Rebirth of the bookplate?
July 3, 2014 | 6:25 pm
The bookplate or ex-libris, that personalized printed badge of ownership, is one of the most attractive hangovers from the great days of private libraries and book collections that sadly seems to be dying a slow death with the advent of mass publishing and ebooks – albeit enjoying an afterlife as highly prized collectibles. Paul Biba ran a short TeleRead article four years ago on the “Death of the bookplate.” However, it now appears that news of its demise may have been exaggerated.
A whole new realm of digital bookplates is arising, particularly in the context of academic and other libraries that use them to commemorate gifts and endowments by patrons. Canada’s Western Libraries‘ introduction to its digital bookplate service provides a nice example of the rationale: “A digital bookplate is an attractive digital crest, permanently linked to print and electronic book titles in Western Libraries online catalogue. Digital bookplates bear the name of the individual being honoured or remembered, as well as the name of the thoughtful donor who has chosen to pay tribute.” Western Libraries has been offering this service since at least 2009.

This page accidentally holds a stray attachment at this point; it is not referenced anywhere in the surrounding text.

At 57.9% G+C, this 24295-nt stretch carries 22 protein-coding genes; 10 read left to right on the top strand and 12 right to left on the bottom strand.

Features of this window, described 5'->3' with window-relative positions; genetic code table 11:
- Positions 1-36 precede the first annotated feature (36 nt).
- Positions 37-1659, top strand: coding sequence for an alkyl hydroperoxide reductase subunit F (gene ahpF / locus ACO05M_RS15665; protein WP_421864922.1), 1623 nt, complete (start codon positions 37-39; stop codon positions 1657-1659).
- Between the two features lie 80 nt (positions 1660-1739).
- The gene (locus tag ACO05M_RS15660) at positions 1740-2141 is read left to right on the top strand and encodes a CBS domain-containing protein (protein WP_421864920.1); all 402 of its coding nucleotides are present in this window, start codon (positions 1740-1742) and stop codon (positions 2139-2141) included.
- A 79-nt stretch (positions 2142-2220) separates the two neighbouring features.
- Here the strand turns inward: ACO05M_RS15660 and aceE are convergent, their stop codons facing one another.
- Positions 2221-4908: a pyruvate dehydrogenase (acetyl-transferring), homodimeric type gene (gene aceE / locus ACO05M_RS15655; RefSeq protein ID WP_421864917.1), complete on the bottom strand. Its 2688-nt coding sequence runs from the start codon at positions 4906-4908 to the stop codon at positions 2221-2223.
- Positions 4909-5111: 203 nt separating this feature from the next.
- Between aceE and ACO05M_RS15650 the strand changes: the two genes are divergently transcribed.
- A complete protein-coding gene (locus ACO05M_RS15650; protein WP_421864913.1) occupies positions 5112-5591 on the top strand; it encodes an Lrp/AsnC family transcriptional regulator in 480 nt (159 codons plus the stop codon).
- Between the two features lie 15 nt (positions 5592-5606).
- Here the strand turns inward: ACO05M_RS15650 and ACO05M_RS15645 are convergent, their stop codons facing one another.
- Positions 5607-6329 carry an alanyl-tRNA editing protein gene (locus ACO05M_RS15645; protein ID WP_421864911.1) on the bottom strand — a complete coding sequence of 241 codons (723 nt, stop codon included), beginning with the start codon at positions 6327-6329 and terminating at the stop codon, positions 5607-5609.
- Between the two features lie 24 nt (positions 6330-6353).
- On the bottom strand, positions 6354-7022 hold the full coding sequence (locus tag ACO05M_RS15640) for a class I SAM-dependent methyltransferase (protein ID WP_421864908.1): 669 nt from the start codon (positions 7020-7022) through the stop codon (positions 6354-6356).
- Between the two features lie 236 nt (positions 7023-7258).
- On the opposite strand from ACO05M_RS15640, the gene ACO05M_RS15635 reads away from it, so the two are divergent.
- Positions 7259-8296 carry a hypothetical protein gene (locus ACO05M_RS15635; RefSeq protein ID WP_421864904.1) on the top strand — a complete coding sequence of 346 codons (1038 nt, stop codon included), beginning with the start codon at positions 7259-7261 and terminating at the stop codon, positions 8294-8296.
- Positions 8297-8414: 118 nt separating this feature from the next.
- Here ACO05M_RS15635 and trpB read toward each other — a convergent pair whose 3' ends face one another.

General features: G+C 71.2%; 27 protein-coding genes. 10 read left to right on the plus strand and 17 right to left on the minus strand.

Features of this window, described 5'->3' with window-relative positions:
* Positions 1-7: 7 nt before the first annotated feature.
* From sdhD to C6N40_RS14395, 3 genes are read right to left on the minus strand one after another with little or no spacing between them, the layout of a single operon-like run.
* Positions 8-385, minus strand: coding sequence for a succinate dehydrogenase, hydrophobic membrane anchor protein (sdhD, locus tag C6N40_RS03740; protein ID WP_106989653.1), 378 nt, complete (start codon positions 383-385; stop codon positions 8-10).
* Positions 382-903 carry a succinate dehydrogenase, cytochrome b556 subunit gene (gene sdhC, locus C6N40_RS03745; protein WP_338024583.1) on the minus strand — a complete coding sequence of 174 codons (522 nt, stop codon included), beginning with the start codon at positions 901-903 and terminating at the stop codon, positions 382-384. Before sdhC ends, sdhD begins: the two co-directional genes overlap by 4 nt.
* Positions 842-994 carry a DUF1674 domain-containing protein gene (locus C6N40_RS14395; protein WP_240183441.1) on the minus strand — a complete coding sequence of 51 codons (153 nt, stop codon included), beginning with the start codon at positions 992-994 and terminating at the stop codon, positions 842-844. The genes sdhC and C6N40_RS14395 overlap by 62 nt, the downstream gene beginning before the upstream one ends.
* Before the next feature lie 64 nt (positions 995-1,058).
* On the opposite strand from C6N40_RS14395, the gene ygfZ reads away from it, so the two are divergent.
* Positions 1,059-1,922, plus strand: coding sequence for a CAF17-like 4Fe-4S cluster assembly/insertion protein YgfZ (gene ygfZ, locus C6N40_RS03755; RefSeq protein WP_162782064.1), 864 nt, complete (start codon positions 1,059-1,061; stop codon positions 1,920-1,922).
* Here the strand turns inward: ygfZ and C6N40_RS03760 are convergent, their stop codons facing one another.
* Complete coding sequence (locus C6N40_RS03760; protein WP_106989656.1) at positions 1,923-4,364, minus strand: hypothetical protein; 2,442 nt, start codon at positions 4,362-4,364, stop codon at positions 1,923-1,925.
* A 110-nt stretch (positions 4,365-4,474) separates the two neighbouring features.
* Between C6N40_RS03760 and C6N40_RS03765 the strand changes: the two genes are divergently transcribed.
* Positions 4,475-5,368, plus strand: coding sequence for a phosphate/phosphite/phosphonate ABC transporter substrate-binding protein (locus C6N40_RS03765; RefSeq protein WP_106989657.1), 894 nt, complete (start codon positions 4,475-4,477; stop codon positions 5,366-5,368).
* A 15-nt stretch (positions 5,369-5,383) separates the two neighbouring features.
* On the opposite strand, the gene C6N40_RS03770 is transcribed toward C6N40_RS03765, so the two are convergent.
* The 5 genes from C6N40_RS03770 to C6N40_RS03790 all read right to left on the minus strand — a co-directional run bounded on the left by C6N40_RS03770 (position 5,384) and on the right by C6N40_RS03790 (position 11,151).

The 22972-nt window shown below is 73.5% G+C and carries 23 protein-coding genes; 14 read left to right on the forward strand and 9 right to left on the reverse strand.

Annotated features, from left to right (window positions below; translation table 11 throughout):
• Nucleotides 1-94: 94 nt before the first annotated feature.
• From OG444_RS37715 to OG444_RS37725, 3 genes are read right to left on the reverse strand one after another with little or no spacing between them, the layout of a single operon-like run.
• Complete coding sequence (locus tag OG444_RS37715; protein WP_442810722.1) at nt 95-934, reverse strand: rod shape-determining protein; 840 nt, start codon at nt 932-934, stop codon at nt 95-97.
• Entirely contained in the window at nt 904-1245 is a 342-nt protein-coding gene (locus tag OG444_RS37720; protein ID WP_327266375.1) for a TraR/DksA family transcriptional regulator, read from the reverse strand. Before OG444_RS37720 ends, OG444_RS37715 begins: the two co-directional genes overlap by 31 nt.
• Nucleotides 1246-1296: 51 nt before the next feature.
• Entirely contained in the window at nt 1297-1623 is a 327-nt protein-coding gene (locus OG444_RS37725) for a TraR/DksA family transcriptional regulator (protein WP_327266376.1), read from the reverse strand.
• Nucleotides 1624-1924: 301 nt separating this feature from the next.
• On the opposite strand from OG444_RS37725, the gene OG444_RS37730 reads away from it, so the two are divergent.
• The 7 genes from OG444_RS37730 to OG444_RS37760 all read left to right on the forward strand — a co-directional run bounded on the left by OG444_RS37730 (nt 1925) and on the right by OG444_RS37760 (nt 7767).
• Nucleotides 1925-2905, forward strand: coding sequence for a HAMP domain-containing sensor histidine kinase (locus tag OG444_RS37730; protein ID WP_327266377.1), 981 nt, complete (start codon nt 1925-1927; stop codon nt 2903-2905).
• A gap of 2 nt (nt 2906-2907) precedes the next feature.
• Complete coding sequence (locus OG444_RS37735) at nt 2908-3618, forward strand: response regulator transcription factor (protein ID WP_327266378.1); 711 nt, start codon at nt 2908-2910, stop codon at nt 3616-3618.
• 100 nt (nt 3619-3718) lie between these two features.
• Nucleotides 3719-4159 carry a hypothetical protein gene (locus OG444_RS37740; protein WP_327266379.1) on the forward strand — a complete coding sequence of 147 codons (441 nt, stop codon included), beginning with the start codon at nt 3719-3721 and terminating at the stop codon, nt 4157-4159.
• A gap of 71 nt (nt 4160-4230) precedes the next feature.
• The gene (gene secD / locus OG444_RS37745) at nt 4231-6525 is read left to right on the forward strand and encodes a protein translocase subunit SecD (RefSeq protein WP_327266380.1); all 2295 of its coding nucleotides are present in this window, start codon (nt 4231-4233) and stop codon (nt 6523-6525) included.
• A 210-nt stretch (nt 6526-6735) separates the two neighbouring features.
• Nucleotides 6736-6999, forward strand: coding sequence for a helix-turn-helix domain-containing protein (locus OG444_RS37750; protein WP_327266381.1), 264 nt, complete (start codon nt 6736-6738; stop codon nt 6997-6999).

Brown University is just one other example of a fully operational and very well-supported digital bookplate service, placing “a permanent link to each bookplate in the online catalog record for titles acquired through the generosity of the Library’s donors.” Other universities and libraries offering the service include Harvard College Library, the Phillips Collection in Washington, D.C., and even the Hang Seng Management College in Hong Kong.
The possibilities for digital bookplates outside the realm of donations are a little less clear. However, since the cover image seems to be every bit as important for ebooks as their printed predecessors, there seems to be no reason why ebook vendors shouldn’t work out a way to personalize ebooks this way too. And for those like me who like to homebrew their own ebooks by compiling public domain texts into EPUB or Mobi formats, the personalized cover image or bookplate seems a way to go.